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Mama’s Ring We Thought
Lost—Stolen—Then Found
by Vince Gotera

—a terza rima haiku sonnet

The front door was wide
open when we got home from
work that Friday night.

For five weeks, someone
sly had been cat-burglaring
the neighborhood. And

now it was our turn.
TV, stereo, what else?
“How ’bout your mom’s ring?”

Ivon said. Burst drawers
in our bedroom were a mess,
but the ring was there

still, wrapped in old Kleenexes,
saved for Marty’s future Grace.

AUTHOR’S PHOTO CAPTION: My mom and dad—Mama and Papa—in 1973, three or four years before the events in the poem. The baby is my son Marty who is mentioned in the poem; he is now age 44.

NOTE FROM THE AUTHOR: My mom was notorious in our family for wrapping valuables in facial tissues. When the apartment where my first wife Ivon and I lived with our preschool son Marty was broken into we thought surely the robbers had stolen, along with the TV and the stereo, my mom’s wedding ring, which she’d left to our son for his future marriage when she passed away the year before. Well, Mama had foiled the thieves, who probably thought the Kleenexes in the dresser drawer were only Kleenexes. If she’d used a ring box, Marty would not have had a family heirloom ring to give his bride Grace. Good for you, Mama!

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ABOUT THE AUTHOR: Vince Gotera is a Professor of English at the University of Northern Iowa, where he served as Editor of the North American Review. Poetry and photography recently appeared in The Ekphrastic Review, Parody Poetry Journal, and Stone Canoe. His poem “Blue Bravura” was translated into Spanish and Romanian in Your Father Is Bald by Eileen Tabios. Two of Vince’s poems were recently nominated for a Rhysling Award from the Science Fiction Poetry Association. Blog: The Man with the Blue Guitar.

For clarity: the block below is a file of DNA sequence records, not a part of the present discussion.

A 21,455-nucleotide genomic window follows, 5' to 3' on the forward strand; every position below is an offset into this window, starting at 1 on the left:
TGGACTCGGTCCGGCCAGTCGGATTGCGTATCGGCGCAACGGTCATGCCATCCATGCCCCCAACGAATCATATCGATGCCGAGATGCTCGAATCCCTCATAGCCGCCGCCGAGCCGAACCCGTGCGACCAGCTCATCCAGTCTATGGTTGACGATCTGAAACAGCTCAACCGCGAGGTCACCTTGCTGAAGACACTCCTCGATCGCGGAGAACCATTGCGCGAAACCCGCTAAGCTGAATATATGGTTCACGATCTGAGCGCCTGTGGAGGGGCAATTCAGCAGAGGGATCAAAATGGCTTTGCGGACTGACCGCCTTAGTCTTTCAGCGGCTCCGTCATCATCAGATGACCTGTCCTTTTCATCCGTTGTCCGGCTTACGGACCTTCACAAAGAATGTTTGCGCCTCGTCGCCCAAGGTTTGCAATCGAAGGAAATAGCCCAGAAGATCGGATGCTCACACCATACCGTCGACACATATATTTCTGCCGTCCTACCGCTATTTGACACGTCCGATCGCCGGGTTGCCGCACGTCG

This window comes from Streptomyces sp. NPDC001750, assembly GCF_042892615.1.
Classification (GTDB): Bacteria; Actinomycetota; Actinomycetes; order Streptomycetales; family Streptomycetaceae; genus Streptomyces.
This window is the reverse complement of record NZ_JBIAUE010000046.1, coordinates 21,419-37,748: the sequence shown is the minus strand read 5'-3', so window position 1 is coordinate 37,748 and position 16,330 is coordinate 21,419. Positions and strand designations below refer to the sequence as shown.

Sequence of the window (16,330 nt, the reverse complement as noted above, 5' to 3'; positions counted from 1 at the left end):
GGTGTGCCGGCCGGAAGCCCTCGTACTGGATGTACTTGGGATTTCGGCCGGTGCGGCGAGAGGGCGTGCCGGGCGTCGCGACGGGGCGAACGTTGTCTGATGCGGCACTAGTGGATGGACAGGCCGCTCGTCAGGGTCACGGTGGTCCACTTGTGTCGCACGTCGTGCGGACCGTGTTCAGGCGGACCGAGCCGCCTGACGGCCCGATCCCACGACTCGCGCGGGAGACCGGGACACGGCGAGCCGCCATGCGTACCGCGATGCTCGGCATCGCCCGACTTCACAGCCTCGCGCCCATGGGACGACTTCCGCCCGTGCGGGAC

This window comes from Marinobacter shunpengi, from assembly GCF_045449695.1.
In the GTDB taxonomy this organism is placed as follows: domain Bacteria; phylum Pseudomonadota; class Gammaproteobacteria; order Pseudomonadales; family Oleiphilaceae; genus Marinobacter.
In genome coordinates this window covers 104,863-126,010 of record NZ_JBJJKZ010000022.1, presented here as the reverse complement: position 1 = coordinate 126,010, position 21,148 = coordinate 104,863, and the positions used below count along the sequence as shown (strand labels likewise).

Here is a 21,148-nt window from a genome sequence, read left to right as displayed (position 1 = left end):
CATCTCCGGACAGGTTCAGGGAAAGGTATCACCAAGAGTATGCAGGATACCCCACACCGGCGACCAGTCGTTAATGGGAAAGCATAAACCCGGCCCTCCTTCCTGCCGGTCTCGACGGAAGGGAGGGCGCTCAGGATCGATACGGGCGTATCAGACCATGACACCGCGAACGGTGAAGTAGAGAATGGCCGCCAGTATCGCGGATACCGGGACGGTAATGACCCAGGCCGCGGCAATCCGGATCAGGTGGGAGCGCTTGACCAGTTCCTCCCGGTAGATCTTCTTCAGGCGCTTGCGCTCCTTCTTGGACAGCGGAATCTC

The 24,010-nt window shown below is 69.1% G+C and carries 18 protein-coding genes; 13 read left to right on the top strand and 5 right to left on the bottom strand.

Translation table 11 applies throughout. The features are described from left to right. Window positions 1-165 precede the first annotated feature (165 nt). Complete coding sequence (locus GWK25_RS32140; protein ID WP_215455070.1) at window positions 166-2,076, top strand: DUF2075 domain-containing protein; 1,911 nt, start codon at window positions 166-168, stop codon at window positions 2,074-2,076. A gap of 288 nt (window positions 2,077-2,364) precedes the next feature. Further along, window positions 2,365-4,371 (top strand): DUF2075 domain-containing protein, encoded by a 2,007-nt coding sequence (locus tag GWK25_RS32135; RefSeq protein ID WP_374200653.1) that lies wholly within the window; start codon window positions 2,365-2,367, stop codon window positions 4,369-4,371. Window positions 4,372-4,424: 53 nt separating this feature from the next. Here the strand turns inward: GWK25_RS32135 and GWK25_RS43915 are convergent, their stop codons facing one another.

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Totem Bracelet
by Diana Rosen

My sister, with whom I’ve had a challenging relationship, gave me an elephant’s hair bracelet with 14k gold details that I cherished. It was a generous gift, one that reflected that she had listened to my story of the myth that elephant’s hair brings one luck. She presented it in person during an especially enjoyable experience of lunch and laughs, an occasion rare but treasured.

Imagine my distress one day when I could not find it anywhere. Not on the bureau where I usually put jewelry after the day is done; not in any of the (embarrassing to admit) fifteen large and small boxes where I store jewelry. And, in case I was truly losing my mind, not on my wrist.

I fretted.

I mourned.

I accepted the loss.

I even bought another elephant’s hair bracelet though it didn’t have the appeal of the original one.